1. How Secure is Blockchain?

Unlike centralized databases, blockchain protocols feature unprecedented levels of network security, particularly among permissionless blockchains. In most cases, security is achieved by the unique combination of decentralized network participants and energy-consuming or restrictive consensus mechanisms needed to verify transactions and provide a disincentive for malicious actors in the process.

Tampering with a permissionless blockchain protocol, by either attempting to alter past transactions or double-spend in the present, would require an enormous amount of computing power and an ability to simultaneously control 51% of the distributed network nodes around the world. These factors together give blockchain technology its unique and powerful security features.

2. How Does a Blockchain Work?

To function, blockchains require participation by a set of users (the parties who agree to exchange assets on the network), and a distributed network of nodes (the parties who agree to maintain copies of the ledger and actively verify user transactions).

In the Bitcoin blockchain, for example, anyone can become a user by buying bitcoin and sending it to a willing recipient, and anyone can become a node by downloading the Bitcoin blockchain software stack. In permissioned blockchain networks, only approved participants can become nodes and append transactions to the network.

When users exchange digital assets on a blockchain, this exchange generates a unique transaction which requires verification. Every transaction that takes place on a blockchain network is gathered into a pool and can be viewed by all participating nodes. Network nodes are tasked with validating the transactions according to a consensus mechanism (the specific set of verification rules that define individual blockchain protocols). Nodes verify that new transactions are legitimate and that no one using the network is trying to double spend (send the same asset to two different parties simultaneously).

Once the pool of recent transactions is validated by a node, it forms the newest block, one which is time stamped and cryptographically linked to both the preceding block, and the next block to be formed.

3. An Intro To Blockchain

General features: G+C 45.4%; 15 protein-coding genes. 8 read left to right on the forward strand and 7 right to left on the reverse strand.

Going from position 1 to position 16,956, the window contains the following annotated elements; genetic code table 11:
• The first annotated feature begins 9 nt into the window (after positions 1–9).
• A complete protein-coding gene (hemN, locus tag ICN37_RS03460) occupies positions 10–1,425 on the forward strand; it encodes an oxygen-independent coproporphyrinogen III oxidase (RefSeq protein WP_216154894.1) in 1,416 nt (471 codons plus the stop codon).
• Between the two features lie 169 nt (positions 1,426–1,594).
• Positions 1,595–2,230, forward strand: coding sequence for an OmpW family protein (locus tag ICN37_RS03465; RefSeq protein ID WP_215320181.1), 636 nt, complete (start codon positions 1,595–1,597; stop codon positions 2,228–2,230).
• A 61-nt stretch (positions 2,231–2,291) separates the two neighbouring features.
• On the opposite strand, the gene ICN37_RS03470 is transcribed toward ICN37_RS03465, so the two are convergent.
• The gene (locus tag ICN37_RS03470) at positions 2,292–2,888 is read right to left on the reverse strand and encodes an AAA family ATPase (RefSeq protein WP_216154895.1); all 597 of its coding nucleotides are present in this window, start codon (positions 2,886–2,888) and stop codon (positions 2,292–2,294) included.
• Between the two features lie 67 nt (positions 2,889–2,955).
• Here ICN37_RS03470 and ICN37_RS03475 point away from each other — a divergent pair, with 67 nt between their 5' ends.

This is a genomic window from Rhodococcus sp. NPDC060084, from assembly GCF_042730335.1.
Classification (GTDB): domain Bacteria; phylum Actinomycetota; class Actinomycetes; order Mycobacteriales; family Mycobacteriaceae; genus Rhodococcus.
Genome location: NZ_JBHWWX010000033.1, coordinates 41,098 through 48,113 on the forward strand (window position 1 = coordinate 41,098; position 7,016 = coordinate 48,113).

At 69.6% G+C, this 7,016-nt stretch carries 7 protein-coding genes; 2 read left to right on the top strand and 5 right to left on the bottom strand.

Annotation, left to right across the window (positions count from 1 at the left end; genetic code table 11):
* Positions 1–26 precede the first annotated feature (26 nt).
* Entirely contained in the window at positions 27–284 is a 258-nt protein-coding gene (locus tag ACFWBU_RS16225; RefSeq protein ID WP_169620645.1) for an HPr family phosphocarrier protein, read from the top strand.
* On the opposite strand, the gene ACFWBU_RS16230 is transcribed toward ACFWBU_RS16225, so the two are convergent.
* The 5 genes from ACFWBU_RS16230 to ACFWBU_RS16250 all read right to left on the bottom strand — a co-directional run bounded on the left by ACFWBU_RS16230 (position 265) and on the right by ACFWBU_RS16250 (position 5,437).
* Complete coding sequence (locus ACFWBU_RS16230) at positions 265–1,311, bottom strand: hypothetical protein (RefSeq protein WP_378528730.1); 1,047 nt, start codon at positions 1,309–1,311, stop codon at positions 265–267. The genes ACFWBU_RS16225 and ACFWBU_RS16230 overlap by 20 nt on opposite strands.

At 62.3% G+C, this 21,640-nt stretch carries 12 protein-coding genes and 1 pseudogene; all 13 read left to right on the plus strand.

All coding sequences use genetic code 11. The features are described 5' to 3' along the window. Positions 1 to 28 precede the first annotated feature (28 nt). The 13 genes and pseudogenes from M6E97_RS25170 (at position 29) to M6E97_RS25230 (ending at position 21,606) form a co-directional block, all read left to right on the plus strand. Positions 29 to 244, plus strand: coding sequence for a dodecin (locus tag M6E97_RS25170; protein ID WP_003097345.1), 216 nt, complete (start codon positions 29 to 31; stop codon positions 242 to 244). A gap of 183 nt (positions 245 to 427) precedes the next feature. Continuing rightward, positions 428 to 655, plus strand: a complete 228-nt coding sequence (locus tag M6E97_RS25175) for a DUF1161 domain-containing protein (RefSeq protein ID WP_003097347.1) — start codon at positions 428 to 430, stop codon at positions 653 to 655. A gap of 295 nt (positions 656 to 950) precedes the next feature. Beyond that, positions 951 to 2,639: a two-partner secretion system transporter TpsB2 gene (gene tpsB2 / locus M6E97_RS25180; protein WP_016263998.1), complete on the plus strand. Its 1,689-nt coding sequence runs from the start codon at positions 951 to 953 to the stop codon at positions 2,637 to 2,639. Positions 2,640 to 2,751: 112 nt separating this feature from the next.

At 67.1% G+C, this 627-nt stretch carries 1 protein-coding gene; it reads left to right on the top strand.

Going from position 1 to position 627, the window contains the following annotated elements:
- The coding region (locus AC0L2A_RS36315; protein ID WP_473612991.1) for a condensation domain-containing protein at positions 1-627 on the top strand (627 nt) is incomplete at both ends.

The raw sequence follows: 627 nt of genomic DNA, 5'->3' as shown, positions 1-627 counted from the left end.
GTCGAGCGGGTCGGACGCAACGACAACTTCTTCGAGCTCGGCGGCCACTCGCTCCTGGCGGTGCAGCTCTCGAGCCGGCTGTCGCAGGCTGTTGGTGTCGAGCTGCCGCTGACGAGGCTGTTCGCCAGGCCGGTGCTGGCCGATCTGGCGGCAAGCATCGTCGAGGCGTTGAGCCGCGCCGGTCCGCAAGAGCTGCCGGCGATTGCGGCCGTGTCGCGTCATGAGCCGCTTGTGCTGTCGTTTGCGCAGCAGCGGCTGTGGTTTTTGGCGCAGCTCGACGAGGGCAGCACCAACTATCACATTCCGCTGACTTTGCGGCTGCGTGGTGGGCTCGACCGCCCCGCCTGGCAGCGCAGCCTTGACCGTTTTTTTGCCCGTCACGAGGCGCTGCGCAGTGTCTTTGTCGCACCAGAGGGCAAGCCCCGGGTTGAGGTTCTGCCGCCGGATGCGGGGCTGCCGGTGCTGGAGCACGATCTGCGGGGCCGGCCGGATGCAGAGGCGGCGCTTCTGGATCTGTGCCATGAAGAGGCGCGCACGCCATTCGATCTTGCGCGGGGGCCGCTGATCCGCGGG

A blockchain is a distributed software network that functions both as a digital ledger and a mechanism enabling the secure transfer of assets without an intermediary. Just as the internet is a technology that facilitates the digital flow of information, blockchain is a technology that facilitates the digital exchange of units of value. Anything from currencies to land titles to votes can be tokenized, stored, and exchanged on a blockchain network.

The first manifestation of blockchain technology emerged in 2009 with the Bitcoin blockchain, a secure, censorship-resistant, peer to peer electronic cash system. Because Bitcoin is accessible to anyone, it is an example of an open, or a permissionless blockchain.

Today, there are many forms of blockchain technology. Some blockchains have been designed to meet the needs of a finite group of participants, where access to the network is restricted. These are examples of private, or permissioned blockchains.

In addition to the secure transfer of value, blockchain technology provides a permanent forensic record of transactions and a single version of the truth – a network state that is fully transparent and displayed in real time for the benefit of all participants.

Regardless of the type of blockchain protocol that is deployed, blockchain technology holds great promise to transform centuries-old business models, paving the way for higher levels of legitimacy in government and creating new opportunities for prosperity for everyday citizens.

Blockchain Intro Videos

Following are a few videos that are a great introduction to blockchain technology. For even more videos, please visit our “Blockchain 101” Youtube Playlist